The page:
The Discussion Book

This post originally appeared on the Software Carpentry website.

Hot on the heels of Small Teaching (which we reviewed last week) comes Brookfield and Preskill’s The Discussion Book. Its subtitle is “50 great ways to get people talking”, and that’s exactly what it delivers: one succinct description after another of techniques you can use in classes or meetings to get everyone talking productively. Each one is covered in three or four pages with the headings “Purposes”, “How It Works”, “Where and When It Works Well”, “What Users Appreciate”, “What to Watch Out For”, and “Questions Suited to This Technique”.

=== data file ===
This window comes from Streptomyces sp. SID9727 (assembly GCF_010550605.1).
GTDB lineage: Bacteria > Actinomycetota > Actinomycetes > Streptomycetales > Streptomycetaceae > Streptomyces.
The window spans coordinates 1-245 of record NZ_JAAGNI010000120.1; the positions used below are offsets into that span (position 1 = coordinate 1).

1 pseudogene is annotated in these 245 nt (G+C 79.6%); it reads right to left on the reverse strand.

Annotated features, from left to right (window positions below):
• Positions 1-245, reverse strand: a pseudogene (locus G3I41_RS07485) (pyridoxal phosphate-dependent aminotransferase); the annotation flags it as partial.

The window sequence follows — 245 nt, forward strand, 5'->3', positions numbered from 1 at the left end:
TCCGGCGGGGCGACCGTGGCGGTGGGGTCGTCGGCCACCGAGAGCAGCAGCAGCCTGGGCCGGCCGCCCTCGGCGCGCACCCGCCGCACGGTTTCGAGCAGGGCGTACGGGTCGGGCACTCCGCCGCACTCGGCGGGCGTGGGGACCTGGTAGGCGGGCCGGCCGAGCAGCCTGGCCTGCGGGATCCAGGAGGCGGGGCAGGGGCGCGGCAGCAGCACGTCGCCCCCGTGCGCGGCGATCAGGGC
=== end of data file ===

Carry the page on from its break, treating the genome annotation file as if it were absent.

I’ve used some of these before, like Circular Response, Think-Pair-Share, and Justifiable Pressure. Others seem less practical to me, but given how incisive everything else in this book is, I’m probably mistaken. Overall, it reminded me of Lemov’s Teach Like a Champion, and I think it deserves to be just as widely read.

Dialogue & Discussion

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